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Book Review

Safia gets poetic about January babies at home and abroad

Safia Elhillo’s The January Children depicts a generation born in Sudan under British occupation. Here, where children were assigned age by height, all having January 1 as a birthday. The narrator’s grandfather was one of them.

Even though she traverses different geographies such as Cairo, Nairobi, Geneva and Maryland, Sudan remains the backdrop of this memoir-like recounting of her life. Sudan is represented as extremely beautiful through the nostalgic memories of her parents’ generation as well as a space that has fallen victim to the violence within it. For instance, the author describes Sudan as “crackling around the edges,” “a signed bit of paper” and with freshly-wounded soldiers. At the same time, the narrator’s mother says she “came from a Sudan that had gardens and magnolia flowers”.

Although the book explores love and family, these usually tender themes are unable to dissociate themselves from violence. For instance, on the day the narrator’s’ parents meet, her father wants to ask her mother if he could “sing something sometime into the gap in her teeth but the first police arrive rip lanterns from trees and fire a shot.”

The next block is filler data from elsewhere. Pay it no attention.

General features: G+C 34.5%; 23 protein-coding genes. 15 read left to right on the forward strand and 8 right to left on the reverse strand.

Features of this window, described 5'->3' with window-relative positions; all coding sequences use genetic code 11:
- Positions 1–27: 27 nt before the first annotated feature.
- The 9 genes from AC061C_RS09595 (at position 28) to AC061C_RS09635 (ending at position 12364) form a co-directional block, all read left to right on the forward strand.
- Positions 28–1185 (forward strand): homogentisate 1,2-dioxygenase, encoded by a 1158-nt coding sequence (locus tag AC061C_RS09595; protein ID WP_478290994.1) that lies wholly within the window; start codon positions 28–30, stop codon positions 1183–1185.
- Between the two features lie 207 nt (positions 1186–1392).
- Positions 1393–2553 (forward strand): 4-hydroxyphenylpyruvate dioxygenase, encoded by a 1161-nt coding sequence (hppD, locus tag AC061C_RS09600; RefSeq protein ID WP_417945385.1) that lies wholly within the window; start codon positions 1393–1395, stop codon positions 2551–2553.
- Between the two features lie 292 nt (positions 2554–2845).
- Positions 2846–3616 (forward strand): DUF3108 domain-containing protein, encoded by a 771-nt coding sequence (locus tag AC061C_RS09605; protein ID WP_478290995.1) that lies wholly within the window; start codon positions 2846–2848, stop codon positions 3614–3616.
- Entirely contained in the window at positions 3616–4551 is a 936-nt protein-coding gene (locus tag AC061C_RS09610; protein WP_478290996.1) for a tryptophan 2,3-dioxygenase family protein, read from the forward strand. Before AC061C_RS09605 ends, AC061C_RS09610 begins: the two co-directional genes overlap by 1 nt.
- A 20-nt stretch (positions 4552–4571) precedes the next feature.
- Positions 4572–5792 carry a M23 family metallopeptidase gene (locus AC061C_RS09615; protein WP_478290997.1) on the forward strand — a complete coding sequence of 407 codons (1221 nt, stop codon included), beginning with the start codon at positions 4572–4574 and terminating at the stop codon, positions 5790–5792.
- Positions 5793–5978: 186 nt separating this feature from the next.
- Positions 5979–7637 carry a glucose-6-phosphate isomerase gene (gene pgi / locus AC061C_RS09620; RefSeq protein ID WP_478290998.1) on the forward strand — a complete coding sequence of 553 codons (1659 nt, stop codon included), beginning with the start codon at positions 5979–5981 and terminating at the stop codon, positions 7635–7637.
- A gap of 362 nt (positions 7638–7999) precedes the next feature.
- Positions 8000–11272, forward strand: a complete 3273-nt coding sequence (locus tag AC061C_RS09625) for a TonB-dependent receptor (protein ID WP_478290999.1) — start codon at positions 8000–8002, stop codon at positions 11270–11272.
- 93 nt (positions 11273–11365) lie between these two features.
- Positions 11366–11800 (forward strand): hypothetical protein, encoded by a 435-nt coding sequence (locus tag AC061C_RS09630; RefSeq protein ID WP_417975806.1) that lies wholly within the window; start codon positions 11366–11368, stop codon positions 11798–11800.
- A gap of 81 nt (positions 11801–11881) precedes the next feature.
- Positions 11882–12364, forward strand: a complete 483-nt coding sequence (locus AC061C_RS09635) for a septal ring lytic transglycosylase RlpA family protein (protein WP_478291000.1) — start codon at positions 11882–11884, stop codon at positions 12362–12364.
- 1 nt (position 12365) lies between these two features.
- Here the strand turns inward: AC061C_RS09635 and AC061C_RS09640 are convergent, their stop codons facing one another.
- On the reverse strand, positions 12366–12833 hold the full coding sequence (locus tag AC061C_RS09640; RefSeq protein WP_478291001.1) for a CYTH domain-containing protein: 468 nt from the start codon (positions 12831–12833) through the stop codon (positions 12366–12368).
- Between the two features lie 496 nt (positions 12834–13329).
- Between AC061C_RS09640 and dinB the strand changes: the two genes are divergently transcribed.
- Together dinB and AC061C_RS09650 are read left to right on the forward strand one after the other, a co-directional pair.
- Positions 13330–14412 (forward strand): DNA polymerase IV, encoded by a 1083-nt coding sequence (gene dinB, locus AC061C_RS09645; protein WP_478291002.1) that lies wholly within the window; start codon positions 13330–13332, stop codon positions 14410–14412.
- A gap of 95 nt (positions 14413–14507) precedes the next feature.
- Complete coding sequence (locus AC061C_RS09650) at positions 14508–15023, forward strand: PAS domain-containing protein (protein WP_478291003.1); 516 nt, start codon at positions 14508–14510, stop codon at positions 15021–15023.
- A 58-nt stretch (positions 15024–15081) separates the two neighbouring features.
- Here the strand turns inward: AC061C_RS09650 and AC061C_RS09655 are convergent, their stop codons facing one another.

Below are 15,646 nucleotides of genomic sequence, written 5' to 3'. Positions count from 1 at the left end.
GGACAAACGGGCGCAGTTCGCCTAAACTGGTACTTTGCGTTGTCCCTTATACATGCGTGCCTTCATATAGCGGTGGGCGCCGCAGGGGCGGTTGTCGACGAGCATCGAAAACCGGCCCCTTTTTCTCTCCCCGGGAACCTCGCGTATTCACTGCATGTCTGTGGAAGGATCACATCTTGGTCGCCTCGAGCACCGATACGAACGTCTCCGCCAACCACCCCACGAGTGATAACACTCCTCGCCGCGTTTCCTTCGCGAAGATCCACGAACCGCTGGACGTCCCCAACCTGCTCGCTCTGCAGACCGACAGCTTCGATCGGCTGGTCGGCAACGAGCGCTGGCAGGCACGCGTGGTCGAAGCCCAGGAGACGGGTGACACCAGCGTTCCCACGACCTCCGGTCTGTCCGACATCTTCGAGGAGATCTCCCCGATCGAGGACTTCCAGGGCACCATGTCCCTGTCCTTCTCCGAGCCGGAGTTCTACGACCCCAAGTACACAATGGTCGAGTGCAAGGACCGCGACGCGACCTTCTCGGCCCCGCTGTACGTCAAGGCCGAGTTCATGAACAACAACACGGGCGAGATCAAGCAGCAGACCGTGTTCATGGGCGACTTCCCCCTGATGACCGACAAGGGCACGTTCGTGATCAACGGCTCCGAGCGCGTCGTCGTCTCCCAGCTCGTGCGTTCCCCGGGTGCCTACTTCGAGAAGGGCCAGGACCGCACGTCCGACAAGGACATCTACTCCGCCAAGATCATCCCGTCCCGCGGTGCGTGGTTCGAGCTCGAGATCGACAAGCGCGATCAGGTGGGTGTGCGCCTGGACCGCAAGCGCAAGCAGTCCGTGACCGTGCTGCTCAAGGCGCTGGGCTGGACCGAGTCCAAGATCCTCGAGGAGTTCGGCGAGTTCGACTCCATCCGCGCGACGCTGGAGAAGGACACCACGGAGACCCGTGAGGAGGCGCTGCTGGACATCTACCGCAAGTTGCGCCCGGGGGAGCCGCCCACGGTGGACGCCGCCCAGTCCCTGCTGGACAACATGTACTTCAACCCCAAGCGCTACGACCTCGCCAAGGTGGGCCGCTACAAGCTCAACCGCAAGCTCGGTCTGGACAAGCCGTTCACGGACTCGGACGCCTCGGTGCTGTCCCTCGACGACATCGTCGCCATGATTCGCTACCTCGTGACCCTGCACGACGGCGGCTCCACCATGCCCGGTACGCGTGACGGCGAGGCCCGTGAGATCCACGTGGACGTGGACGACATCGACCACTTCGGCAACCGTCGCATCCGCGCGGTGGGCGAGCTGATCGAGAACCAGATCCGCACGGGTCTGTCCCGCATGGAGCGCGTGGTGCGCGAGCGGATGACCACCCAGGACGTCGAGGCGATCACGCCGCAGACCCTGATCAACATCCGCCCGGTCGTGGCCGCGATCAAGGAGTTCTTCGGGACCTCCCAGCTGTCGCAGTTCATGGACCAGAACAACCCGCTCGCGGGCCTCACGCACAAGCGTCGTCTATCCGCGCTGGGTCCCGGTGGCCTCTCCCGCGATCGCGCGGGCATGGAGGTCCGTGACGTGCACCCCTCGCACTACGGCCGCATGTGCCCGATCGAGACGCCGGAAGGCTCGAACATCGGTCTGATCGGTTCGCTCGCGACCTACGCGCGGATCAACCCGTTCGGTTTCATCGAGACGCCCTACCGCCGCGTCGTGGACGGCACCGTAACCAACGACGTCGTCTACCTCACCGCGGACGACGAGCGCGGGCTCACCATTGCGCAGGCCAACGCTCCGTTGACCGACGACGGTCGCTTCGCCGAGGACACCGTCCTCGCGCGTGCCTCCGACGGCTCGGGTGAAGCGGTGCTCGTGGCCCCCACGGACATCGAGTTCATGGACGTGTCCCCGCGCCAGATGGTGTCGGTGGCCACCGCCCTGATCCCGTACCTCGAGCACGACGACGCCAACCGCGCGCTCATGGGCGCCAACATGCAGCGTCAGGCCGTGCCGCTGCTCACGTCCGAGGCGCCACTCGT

The narrator also suffers a lot of racism. She talks about how the established standards of beauty cause her to suffer discrimination because of her distinctly African features such as her dark skin, thick hair and large body.

Some of this prejudice has been made familiar even within the Kenyan context, for instance, people warned her mother to keep her out of the sun so she does not grow darker. Some examples of racism she gives, however, are more brutal.

She says “once in Geneva I was one of three African girls at school, two of which were said to stink I was never told which two.”

Within the intimacy of their homes around the world, a prominent consequence of the Sudanese families’ displacement is loneliness. Men are absent from the narrator’s household because of the violent deaths described or because they are “lost or upstairs sleeping or gone to America to look for work gone to England to Saudi Arabia to the Emirates to look for work.”

This contributes to some social alienation. For instance, a classmate Umeima spread a rumour that the narrator wore tight jeans because she did not have a father but her friend Basma assures the narrator that “if both parents had let Umeima leave the house with that ugly T-shirt on then I was better off with just the one.”

Although the narrator expresses the difficulty she feels speaking every language she knows, specifically English and Arabic, Ms Elhillo’s poetry grows rich because of this tension. Direct translation leads the author to call patience “length of mind” and the beautiful language is evident throughout the book.

The absence of language is also significant. Ms Elhillo explores silence as a political tool for controlling the public. In particular, she highlights the policing of language and of art by banning music and murdering a singer and a violinist. “Back home we are plagued by a politeness so dense even the doctors cannot call things what they are,” she says.

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